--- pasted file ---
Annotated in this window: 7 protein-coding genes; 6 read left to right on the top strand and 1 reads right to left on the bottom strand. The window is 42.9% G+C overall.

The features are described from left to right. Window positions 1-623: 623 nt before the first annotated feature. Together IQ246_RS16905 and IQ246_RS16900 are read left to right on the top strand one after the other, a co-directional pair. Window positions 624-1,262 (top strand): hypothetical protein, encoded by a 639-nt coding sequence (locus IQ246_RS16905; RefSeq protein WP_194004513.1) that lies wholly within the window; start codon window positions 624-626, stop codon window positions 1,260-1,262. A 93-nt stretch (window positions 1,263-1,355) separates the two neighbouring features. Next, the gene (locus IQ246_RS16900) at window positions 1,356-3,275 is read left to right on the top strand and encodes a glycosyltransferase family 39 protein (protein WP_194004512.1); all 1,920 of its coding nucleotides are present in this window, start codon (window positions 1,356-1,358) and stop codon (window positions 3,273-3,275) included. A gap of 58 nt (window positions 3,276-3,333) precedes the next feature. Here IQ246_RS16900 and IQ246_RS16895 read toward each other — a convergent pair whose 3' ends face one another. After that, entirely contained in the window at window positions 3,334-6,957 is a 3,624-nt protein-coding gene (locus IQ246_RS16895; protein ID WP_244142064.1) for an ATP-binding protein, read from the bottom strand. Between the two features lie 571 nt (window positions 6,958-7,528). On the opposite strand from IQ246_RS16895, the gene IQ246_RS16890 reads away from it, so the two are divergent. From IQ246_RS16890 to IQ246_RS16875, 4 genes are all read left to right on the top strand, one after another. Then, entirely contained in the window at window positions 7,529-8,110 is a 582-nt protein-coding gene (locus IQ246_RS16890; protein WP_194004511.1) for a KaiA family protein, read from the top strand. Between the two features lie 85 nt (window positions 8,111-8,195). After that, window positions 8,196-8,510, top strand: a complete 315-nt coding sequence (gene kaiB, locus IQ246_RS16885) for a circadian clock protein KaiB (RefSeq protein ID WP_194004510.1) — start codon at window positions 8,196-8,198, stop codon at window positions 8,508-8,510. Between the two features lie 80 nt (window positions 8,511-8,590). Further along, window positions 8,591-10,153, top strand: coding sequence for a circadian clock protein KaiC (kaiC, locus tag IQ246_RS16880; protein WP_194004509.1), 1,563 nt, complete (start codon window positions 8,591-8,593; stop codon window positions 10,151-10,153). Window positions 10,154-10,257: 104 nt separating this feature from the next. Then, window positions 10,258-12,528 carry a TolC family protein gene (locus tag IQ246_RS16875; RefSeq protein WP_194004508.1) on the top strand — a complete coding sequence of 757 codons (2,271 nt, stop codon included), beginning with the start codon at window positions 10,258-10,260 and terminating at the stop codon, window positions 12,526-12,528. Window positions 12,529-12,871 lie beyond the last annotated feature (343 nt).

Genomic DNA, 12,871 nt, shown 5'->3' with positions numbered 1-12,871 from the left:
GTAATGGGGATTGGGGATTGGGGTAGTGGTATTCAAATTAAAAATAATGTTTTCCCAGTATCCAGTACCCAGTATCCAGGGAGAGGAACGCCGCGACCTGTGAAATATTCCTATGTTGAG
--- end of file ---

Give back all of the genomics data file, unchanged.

Annotated in this window: 7 protein-coding genes; 6 read left to right on the top strand and 1 reads right to left on the bottom strand. The window is 42.9% G+C overall.

The features are described from left to right. Window positions 1-623: 623 nt before the first annotated feature. Together IQ246_RS16905 and IQ246_RS16900 are read left to right on the top strand one after the other, a co-directional pair. Window positions 624-1,262 (top strand): hypothetical protein, encoded by a 639-nt coding sequence (locus IQ246_RS16905; RefSeq protein WP_194004513.1) that lies wholly within the window; start codon window positions 624-626, stop codon window positions 1,260-1,262. A 93-nt stretch (window positions 1,263-1,355) separates the two neighbouring features. Next, the gene (locus IQ246_RS16900) at window positions 1,356-3,275 is read left to right on the top strand and encodes a glycosyltransferase family 39 protein (protein WP_194004512.1); all 1,920 of its coding nucleotides are present in this window, start codon (window positions 1,356-1,358) and stop codon (window positions 3,273-3,275) included. A gap of 58 nt (window positions 3,276-3,333) precedes the next feature. Here IQ246_RS16900 and IQ246_RS16895 read toward each other — a convergent pair whose 3' ends face one another. After that, entirely contained in the window at window positions 3,334-6,957 is a 3,624-nt protein-coding gene (locus IQ246_RS16895; protein ID WP_244142064.1) for an ATP-binding protein, read from the bottom strand. Between the two features lie 571 nt (window positions 6,958-7,528). On the opposite strand from IQ246_RS16895, the gene IQ246_RS16890 reads away from it, so the two are divergent. From IQ246_RS16890 to IQ246_RS16875, 4 genes are all read left to right on the top strand, one after another. Then, entirely contained in the window at window positions 7,529-8,110 is a 582-nt protein-coding gene (locus IQ246_RS16890; protein WP_194004511.1) for a KaiA family protein, read from the top strand. Between the two features lie 85 nt (window positions 8,111-8,195). After that, window positions 8,196-8,510, top strand: a complete 315-nt coding sequence (gene kaiB, locus IQ246_RS16885) for a circadian clock protein KaiB (RefSeq protein ID WP_194004510.1) — start codon at window positions 8,196-8,198, stop codon at window positions 8,508-8,510. Between the two features lie 80 nt (window positions 8,511-8,590). Further along, window positions 8,591-10,153, top strand: coding sequence for a circadian clock protein KaiC (kaiC, locus tag IQ246_RS16880; protein WP_194004509.1), 1,563 nt, complete (start codon window positions 8,591-8,593; stop codon window positions 10,151-10,153). Window positions 10,154-10,257: 104 nt separating this feature from the next. Then, window positions 10,258-12,528 carry a TolC family protein gene (locus tag IQ246_RS16875; RefSeq protein WP_194004508.1) on the top strand — a complete coding sequence of 757 codons (2,271 nt, stop codon included), beginning with the start codon at window positions 10,258-10,260 and terminating at the stop codon, window positions 12,526-12,528. Window positions 12,529-12,871 lie beyond the last annotated feature (343 nt).

Genomic DNA, 12,871 nt, shown 5'->3' with positions numbered 1-12,871 from the left:
GTAATGGGGATTGGGGATTGGGGTAGTGGTATTCAAATTAAAAATAATGTTTTCCCAGTATCCAGTACCCAGTATCCAGGGAGAGGAACGCCGCGACCTGTGAAATATTCCTATGTTGAG